How to Survive a Zombie Apocalypse Part Two

Posted by: admin December 1st, 2018

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So, you've read the first blog about surviving the zombie apocalypse. You think you're ready. You can handle this. You've got your personalized bug-out bag, a plan of action, and you know where you're heading. You'll be fine. Or, so you think. But what happens when the wifi goes out and you lose your ability to access Google Maps? Or you forget which mushroom you can actually eat without getting sick? Or you find a place but realize you have no idea how to make it defensible? I bet you're thinking that you aren't quite as prepared as you thought you were after all. Fortunately, the staff here at the Frisco Lodge has a treasure trove of creative solutions as well as a host of useful abilities to help you face these possibilities with confidence.

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1) But my wifi...

It's pretty obvious that your access to wifi will, at some point, disappear. Does that thought make you panic just a little? Don't worry, you're not alone. While wifi can be a ridiculously wonderful tool, it isn't reliable even on the best of days, and should never be your sole source of information. Got a little lost on your way back from scavenging for food? Pull out that paper map you got for free from the information center and consult your compass. Reception on your phone not so great? Good thing you remembered to put a radio in your bug-out bag. Need to make a note about what that mushroom you shouldn't have eaten looks like but your phone is dead? Whip out a pencil and your handy dandy notebook. Point is, you cannot be reliant upon today's technology and expect to survive for long. You have to go old school. Just think of it as an extended camping trip. Without all the amenities. And while avoiding your zombie neighbors. Sounds like a good time, right?

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2) Home Sweet Home. 

By the grace of God, you have made it to the location of your chosen bunker without losing any limbs or decimating your supplies. Congratulations. Give yourself a pat on the back. Now, it's time to get to work. If you've been practical in the choosing of your intended location, you would have chosen something that only needed a small bit of work to become a functional and defensible base of operations while still allowing relatively easy access to the items you need to stay alive. My advice? Ditch the hotel and find a decent sized condo. I would highly suggest either the Claimjupmer Condos in Breck or maybe the Pinewood Apartments. Both are close to the local City Market, multiple restaurants, and even a small running stream.
Location is important, but it's not the only thing that needs to be considered when choosing your new home. Another big part of your decision-making process should be how you answer the question of whether or not your bunker is easily defensible. If all it takes is a couple of boards over the windows and reinforcing your entrances and exits, then that is great! If you take a look around and realize that you're looking at an entire overhaul to make your bunker into what you need it to be, then you may want to start hunting for a new place. Remember, it isn't only zombies that you'll need to be defending against. Wild animals will eventually move closer to town, and people can be very unpredictable when placed under stressful circumstances. That neighbor you borrowed that ax from when you went camping last winter? Yeah, you probably shouldn't have returned that because no amount of neighborly goodwill is going to keep you from bleeding out once he gets past your flimsy defenses and sees your epic food stash.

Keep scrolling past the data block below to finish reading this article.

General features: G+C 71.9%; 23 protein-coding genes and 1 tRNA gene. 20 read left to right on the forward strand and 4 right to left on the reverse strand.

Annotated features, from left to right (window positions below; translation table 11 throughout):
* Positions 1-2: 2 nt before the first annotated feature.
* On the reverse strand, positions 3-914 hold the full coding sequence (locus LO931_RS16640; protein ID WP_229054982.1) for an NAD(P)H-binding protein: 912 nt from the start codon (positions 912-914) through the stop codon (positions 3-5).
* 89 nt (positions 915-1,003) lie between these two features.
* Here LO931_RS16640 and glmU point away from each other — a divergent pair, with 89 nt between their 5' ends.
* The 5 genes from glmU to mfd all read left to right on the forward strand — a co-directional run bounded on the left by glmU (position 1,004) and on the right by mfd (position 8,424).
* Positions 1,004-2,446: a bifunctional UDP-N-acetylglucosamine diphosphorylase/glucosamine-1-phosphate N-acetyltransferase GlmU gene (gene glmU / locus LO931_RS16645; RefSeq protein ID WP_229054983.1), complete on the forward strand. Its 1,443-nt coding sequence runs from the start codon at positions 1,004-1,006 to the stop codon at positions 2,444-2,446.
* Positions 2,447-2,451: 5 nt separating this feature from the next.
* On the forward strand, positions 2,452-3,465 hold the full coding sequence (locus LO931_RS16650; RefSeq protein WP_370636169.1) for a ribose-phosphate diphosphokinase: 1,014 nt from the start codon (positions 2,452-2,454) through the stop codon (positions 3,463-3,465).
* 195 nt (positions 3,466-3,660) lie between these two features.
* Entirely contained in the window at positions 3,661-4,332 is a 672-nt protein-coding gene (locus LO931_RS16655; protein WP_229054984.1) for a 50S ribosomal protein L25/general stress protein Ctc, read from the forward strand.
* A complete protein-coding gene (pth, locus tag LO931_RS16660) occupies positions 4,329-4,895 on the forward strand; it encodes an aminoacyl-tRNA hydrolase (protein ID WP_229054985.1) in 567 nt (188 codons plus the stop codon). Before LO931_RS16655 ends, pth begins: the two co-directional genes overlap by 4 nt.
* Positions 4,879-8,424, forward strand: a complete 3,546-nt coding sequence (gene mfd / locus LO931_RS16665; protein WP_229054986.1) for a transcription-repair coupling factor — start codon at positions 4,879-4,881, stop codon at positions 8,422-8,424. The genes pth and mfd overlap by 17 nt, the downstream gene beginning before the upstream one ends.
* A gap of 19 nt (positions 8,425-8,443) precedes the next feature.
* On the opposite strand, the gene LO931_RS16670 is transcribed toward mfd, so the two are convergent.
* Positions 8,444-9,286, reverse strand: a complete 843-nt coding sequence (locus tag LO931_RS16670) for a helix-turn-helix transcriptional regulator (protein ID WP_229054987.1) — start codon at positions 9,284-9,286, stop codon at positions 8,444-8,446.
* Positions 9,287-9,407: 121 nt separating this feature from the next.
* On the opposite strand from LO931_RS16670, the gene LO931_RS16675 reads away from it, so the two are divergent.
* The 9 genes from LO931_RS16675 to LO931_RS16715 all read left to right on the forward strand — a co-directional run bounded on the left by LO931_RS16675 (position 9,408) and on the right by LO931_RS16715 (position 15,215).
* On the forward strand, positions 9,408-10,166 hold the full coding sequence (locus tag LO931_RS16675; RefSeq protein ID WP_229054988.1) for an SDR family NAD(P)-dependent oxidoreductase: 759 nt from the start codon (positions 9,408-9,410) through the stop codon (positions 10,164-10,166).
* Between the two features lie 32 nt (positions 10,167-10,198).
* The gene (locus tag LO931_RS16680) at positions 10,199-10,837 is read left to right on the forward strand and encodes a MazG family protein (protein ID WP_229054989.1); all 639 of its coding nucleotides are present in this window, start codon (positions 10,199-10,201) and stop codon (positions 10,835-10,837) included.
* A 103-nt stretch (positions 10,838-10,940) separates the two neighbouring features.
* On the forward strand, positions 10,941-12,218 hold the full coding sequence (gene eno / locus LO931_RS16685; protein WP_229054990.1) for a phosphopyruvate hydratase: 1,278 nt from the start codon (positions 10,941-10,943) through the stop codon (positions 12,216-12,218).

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3) You're not you when you're hungry.

Food. Even as I write this, I am thinking about the fact that I have not eaten lunch yet and should probably do so before it turns into a headache. Having a steady supply of food is essential in our everyday lives and even more so when you are actively trying to avoid being eaten. My advice? Build a stash. Remember when you were a kid and your parents just so happened to buy that certain kind of cookie that was your absolute favorite but everyone else loved it too? You know, the ones you hid in the bottom drawer of your dresser or under your bed so you could snack on them at night and hot have to share? Yeah. Do that. Except, be a grown up about it. Figure out what types of food you are going to need to stockpile and what you will have to get fresh. Canned goods are the absolute best for stockpiling, as are noodles and most other non-perishables. Things like meat and fruit are going to be things you will need to get fresh. Your choices need to be based around making sure that whatever you have will allow you to not only survive another day but also keep you healthy enough to last until help arrives or you can escape to a more human-friendly location. As far as fresh food go, try to stick to things that are commonly found near you. If you're close to the marina, go for fish. If you're closer to the mountains, and if you're brave enough, you could try for moose.

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All in all, survival comes down to just using your common sense and thinking things through. If that zombie looks like it's shambling in your direction, pick another way to go. If that person that showed up asking for sugar looks a little suspicious, don't let them into your bunker. If someone suggests keeping a zombie pup for a pet, don't do it. So, yes. Use your common sense, try not to make stupid mistakes, and be prepared. And that, my friends, is advice you can use every day, zombie apocalypse or not.